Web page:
Despite all the options, I often struggle to find a film on Netflix worth watching. FilmStruck has been my savior on more movies nights than I can count. Instead of focusing on the latest, FilmStruck from Turner Classic Movies offers the classics, plus great independent and foreign films. Yes, the Criterion Collection is there. For all of it, the annual plan is $8.25 a month.
As a guitarist and drummer, I’ve been searching for an electronic instrument that grants the subtlety and expressiveness of an acoustic instrument. I found this in the Roli Block system. Each “block” is a multi-touch-sensitive, modular instrument that can magnetically connect to another one, creating a custom workstation. Earlier this year, the company unveiled the Seaboard Block, a 24-key keyboard.
Expand the instrument by connecting another keyboard, or attach it to another “block” for percussion, looping, or mixing. While the soft, pressure-sensitive surface of this block—a texture that feels more like human skin than a keyboard—takes some getting used to, it allows the player to control elements like the strike, glide, and lift of notes. The keyboard connects wirelessly over Bluetooth or can be plugged into your computer via a micro USB cable. It comes with a library of sounds, but you also have the ability to purchase extra sound packs or use their Equator Player to create your own synths. $300.
This is a last-minute addition. When the bomb cyclone blasted New York with frigid temperatures earlier this month, I experienced a preposterous level of respect for the puffy, faux fleece Rumpl blanket. The built-in buckle makes it easy to roll up and store and it has zippered pockets to stash some valuables like a bag of cheese puffs. The blanket comes in two sizes—a 54-inch for single users or a 88-inch for two people. $159.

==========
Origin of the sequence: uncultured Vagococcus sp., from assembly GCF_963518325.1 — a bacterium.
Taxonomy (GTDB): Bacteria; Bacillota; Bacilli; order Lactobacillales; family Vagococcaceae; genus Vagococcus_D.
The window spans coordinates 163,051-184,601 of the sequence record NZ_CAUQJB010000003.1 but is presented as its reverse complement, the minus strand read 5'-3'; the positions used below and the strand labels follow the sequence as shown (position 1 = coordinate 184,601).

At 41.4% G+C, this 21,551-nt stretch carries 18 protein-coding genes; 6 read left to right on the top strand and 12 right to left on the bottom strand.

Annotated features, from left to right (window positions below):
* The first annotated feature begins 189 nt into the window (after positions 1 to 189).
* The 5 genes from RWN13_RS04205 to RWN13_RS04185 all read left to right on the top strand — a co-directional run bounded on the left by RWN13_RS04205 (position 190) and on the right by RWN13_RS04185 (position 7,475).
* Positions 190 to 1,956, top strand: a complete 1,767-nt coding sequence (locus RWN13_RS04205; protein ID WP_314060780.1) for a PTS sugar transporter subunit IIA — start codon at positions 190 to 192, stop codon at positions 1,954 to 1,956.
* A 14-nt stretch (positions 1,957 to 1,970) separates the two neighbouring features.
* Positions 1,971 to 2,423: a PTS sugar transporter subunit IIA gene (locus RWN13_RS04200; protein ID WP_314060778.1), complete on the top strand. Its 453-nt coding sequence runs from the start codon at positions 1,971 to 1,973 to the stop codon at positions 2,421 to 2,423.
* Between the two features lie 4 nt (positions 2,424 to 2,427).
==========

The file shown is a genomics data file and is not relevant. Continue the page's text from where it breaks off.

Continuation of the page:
When I first saw my new best friend TubShroom, I laughed at it. How ignorant I was. This drain protector and hair catcher is made of bendy silicone, which means it locks into whatever pipe opening you’ve got, keeping hair, wet lint, and who knows what else out of your plumbing. The slippery surface means it’s also super easy to clean. It comes in five colors, but green is the best. $13.
The Tushy requires no electricity or plumbing to supply a steady, adjustable flow of cool or warm water. The bidet comes with everything you need for installation and connects directly to the water pipes under your sink. There are temperature, angle, and pressure knobs to give you complete control of your comfort. $84.
If you use your Apple Watch—or even just your iPhone—for exercise, these Vi Bluetooth headphones are an incredible accessory. The built-in personal trainer works with Apple HealthKit to create a personalized workout. It learns how you run and monitors stats like your heart rate, motion, and elevation. The Harman Kardon headphones have waterproof earbuds that actually stay in your ears, plus a battery life that lasts all day. They also, of course, let you answer phone calls or listen to music from your watch or smartphone. $198.